Jesus’ disciples sought to learn how to better communicate with the Father. They asked Jesus about prayer and He taught them a model.
“After this manner therefore pray ye: Our Father which art in heaven, Hallowed be thy name. Thy kingdom come, Thy will be done in earth, as it is in heaven. Give us this day our daily bread, And forgive us our debts, as we forgive our debtors. And lead us not into temptation, but deliver us from evil: For thine is the kingdom, and the power, and the glory, for ever. Amen (Matthew 6: 9-13).”
This simple construction provides praise to God, petition for our well being and sustenance, and our forgiveness from our faults. It contains intercession for the needs of others, and an implied thanksgiving as His power to fulfill the requests is summed up in “For thine is the kingdom, and the power, and the glory.”
While prayer can be any conversation with God, these simple requests capture virtually all the essentials. Jesus reminded us elsewhere,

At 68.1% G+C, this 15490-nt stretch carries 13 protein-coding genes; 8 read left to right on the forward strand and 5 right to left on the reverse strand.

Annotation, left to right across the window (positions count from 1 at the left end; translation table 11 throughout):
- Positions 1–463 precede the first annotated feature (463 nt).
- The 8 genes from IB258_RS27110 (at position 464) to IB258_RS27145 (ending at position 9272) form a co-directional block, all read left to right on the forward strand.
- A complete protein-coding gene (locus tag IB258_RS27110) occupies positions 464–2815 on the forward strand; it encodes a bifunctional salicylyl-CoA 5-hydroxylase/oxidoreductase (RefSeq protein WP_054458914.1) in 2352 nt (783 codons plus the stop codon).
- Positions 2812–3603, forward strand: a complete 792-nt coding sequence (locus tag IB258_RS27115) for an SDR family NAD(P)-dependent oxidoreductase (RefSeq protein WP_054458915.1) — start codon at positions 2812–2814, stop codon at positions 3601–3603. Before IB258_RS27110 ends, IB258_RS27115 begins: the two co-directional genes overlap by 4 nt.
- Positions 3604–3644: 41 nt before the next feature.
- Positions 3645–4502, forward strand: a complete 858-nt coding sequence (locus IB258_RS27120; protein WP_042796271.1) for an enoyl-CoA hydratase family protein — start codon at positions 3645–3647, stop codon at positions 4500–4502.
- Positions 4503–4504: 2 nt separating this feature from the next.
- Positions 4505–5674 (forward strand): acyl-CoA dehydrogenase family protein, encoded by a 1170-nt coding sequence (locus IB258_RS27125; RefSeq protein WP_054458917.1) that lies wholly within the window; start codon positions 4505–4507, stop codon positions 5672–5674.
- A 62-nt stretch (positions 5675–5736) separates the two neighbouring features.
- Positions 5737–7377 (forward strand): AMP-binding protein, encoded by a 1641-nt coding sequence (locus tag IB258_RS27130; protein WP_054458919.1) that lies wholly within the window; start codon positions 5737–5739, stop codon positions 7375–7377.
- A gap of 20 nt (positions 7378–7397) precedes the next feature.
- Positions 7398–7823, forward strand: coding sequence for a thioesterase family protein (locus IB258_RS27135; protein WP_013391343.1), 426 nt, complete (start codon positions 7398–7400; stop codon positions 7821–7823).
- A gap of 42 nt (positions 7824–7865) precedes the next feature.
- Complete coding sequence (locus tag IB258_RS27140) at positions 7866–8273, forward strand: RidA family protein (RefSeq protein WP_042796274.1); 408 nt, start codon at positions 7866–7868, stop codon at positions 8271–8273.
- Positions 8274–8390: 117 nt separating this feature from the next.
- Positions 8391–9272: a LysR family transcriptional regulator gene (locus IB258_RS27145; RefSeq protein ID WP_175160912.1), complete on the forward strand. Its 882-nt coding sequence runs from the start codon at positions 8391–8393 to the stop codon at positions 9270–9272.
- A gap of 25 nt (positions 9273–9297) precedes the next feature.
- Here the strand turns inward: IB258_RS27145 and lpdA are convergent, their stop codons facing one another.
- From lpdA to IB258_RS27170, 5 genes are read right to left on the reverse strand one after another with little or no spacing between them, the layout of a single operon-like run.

“So I say to you: Ask and it will be given to you;seek and you will find; knock and the door will be opened to you. For everyone who asks receives; the one who seeks finds; and to the one who knocks, the door will be opened. “Which of you fathers, if your son asks for a fish, will give him a snake instead? Or if he asks for an egg, will give him a scorpion? (Luke 11:9-12)”
He concludes in verse 13, “how much more will your Father in heaven give the Holy Spirit to those who ask him!”
He later reminds His disciples that the birds of the air are cared for by God, and that “you are worth more than many sparrows (Matthew 10:31).”
So in its brevity, and simplicity Jesus’ model prayer guides us to the source of all good things. It is also a beautiful passage. Listen to it below to hear the beauty of it in Syrian Aramaic, which is very close to how Jesus originally taught it.